However, even in this old movie, her experiences as a soldier are glossed over in favour of a "she was really awesome" summary towards the end. She becomes the perfect balance of yin-yang - able to be strategic and aggressive, or soft and genteel, at will and at the right times. I find it better than the Disney Mulan silliness, but I look forward to Jingle Ma's interpretation. From the news, it seems he's focused on her development as a soldier and will be really putting her through some trials, which is pretty exciting. 

In the original poem she is also a warrior who survives after twelve years of warfare, accorded high merits and offered an official post, which she refuses in exchange for a steed home. Once home, she simply changes her clothes and resumes her life. The poem ends: 

"The male rabbit's feet kick up and down,
The female rabbit's eyes are bewildered.
Two rabbits running close to the ground,
How can they tell if I am male or female?"

This isn't to say that Hua Mulan is our only Chinese superheroine. While it's true that the many wuxia and wushu stories available feature more male fighters than women, more stereotypically patriarchal storylines where there's a love interest waiting to be a prize, and excise women out of the story altogether, there tend to be notable female warriors who fight side by side male warriors. Even if they are told not to, they still will, and they are recognized for their skills and talents. 

It is a given, in all these Chinese media that I grew up with, that gender roles are natural: women are mothers and wives. Women have to resort to trickery to get the same education that men do. Women are objects to be possessed, as chattel to be bartered, as rewards. Nonetheless, women also work in the fields alongside men. (check out part 5 of Lady General Hua Mulan, in which she has an argument with some men about the roles of women. She points out that these roles, which are proof that women are inferior in the Western world, because it's "women's work," are necessary for a happy family life.) If they are especially talented, they are recognized for those talents. There isn't a hard line saying that women can never be as good as men as it seems so prevalent in Western schools of thought. Sure, we work twice as hard, but there are many different kinds of men out there: men who will refuse to mentor you, and men who will. You can't give up just because one person said you have to.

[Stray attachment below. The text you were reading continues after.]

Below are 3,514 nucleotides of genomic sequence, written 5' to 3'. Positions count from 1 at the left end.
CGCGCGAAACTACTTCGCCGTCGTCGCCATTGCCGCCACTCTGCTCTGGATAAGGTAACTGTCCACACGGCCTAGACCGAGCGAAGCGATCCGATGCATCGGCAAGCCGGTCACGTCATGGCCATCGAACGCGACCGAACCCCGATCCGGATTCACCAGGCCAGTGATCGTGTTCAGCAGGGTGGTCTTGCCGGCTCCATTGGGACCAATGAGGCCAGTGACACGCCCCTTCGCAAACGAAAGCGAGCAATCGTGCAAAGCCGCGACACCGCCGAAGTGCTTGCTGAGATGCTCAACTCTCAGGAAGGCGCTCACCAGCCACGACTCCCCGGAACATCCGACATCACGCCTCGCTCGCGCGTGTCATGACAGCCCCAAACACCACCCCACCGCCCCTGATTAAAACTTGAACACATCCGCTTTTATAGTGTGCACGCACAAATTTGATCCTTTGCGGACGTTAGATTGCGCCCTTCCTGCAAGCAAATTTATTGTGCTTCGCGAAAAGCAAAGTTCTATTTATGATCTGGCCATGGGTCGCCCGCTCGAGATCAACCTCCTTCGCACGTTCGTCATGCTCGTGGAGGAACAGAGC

Now, the thing about even these lax gender norms, China, like most of the rest of the world, is patriarchal. It doesn't have a good track record. Pre-unification China might have been interesting, but after unification, with kyriarchies put into place, it's not hard to see how easily gender norms got into place that oppressed women, what with the whole "bear a son or you're a failure" thing, and the foot-binding. Most of today's lax gender rules come about because of communism, where everybody had to do their fair share of work, even women, and hence, everyone got the same education and treatment. (The problem with this, of course, is that you can't treat women and men exactly the same, seeing as one gender is severely disadvantaged, culturally, compared to the other. Communists are not better than corporate capitalists in their treatment of mothers.)

It'll be interesting to see how these factor into the new Mulan movie. I hope it'll still be playing when I get home to Malaysia in early January. I'll let you know how it goes. There are also negotiations for its international distribution, so keep your fingers crossed!